Memunatu and Osman, 13, are pupils at the Bassa Town Primary School in Western Rural, Waterloo. They are just two of the many thousands of children whose educations were disrupted by Ebola. When Waterloo was badly affected by the ebola epidemic, like other pupils they spent a year stuck at home, unable to go outside and play and in constant fear of the disease.
Since the reopening of schools after the ebola-free declaration, the children are in dire need of books. Bassa Town Primary like most primary schools of that stature have only a small number of curriculum textbooks and no other books at all.
Yearie Darboh Kamara, Head Teacher at Bassa Town Primary School, said, “we need more books! At the moment only 12 or 15 children can come at one time to read and I would like the whole school to be able to sit down and read together.”
“In Sierra Leone there is a book famine for many of our children. They depend almost entirely on what the teacher says or writes on the blackboard for their learning. So there is a real need for books,” said Sallieu Turay, Chief Librarian of the Sierra Leone Library Board.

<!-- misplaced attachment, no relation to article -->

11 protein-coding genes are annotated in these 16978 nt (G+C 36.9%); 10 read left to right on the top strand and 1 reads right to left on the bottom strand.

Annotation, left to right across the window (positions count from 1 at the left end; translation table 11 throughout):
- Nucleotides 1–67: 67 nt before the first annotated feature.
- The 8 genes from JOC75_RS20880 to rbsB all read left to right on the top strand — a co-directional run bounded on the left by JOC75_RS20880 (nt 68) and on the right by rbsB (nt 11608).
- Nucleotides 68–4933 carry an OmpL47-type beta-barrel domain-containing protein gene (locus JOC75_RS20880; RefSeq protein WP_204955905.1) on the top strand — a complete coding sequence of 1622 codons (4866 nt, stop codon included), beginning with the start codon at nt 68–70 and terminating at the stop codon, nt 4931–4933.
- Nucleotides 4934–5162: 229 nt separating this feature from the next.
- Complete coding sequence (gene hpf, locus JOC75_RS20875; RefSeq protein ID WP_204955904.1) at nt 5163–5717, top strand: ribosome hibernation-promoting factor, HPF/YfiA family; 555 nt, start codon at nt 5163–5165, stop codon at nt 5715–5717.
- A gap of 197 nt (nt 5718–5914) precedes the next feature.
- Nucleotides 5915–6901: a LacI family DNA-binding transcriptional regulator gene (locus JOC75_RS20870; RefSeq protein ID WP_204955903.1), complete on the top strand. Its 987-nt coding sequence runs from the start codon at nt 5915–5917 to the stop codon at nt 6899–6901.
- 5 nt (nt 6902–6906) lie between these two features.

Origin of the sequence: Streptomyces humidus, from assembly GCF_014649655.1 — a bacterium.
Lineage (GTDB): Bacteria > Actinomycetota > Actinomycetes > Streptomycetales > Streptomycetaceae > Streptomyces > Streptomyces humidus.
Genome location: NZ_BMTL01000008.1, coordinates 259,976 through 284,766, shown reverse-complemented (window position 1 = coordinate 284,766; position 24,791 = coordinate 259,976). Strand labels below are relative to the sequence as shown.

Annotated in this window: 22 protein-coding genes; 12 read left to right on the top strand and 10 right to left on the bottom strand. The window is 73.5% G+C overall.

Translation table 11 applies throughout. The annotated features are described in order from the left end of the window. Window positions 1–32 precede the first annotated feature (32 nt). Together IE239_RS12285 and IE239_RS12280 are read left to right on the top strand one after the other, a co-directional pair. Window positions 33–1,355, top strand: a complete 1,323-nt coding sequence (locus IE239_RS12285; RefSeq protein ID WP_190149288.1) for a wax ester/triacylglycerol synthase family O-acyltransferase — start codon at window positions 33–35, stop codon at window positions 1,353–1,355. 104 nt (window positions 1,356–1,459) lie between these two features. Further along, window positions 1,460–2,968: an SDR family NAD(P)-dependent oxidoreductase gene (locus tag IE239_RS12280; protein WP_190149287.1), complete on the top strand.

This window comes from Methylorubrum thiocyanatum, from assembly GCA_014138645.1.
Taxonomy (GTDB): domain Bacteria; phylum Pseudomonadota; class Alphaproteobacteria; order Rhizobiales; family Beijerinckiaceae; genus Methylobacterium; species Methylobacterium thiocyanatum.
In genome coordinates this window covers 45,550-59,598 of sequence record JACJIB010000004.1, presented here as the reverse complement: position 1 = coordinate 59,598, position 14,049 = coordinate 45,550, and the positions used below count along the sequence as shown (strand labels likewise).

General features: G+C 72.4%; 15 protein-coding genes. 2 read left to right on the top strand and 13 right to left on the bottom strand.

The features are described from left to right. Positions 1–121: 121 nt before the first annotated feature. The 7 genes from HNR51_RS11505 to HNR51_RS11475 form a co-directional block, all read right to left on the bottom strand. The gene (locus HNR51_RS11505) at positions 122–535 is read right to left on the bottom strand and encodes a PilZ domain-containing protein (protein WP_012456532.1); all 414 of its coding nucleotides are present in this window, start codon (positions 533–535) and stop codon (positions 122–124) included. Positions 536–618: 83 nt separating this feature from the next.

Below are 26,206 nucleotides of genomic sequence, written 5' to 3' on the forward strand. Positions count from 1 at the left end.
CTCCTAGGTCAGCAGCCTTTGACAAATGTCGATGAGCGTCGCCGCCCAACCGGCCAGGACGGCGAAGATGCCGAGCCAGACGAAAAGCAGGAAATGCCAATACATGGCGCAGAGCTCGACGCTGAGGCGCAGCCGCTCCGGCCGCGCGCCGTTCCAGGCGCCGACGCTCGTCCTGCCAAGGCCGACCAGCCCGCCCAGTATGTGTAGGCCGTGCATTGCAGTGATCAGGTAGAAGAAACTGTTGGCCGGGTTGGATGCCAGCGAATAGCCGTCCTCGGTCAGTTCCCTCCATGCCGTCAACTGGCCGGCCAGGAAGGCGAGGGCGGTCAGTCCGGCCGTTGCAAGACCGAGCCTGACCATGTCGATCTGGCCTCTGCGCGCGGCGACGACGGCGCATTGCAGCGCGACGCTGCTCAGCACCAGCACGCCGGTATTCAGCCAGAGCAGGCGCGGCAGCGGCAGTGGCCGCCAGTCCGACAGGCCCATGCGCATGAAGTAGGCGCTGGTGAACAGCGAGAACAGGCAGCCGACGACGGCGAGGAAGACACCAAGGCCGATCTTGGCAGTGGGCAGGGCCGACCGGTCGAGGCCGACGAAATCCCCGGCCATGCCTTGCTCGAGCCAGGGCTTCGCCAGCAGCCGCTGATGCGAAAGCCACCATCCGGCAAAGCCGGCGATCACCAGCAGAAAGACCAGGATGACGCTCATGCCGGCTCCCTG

However, projects like Build on Books which began in 2009, to send books to schools and libraries in Sierra Leone, have provided books for over 170 libraries so far. However, Build on Books has also been helping schools and communities to help themselves overcome the devastating effects of poverty.
“Build on Books provides the resources while Sierra Leonean communities provide hard work and dedication. The books and science equipment we send provide the tools for future prosperity while goats and seed help feed children now,” the founder Lori Spragg explained.
Notwithstanding the Build on Books project, other nonprofits like Book Aid International has also chipped in through it online fundraiser to happy bring more books to pupils in deprived community in Sierra Leone who are in dire need of it.
By Ophaniel Gooding
Tuesday October 10, 2017.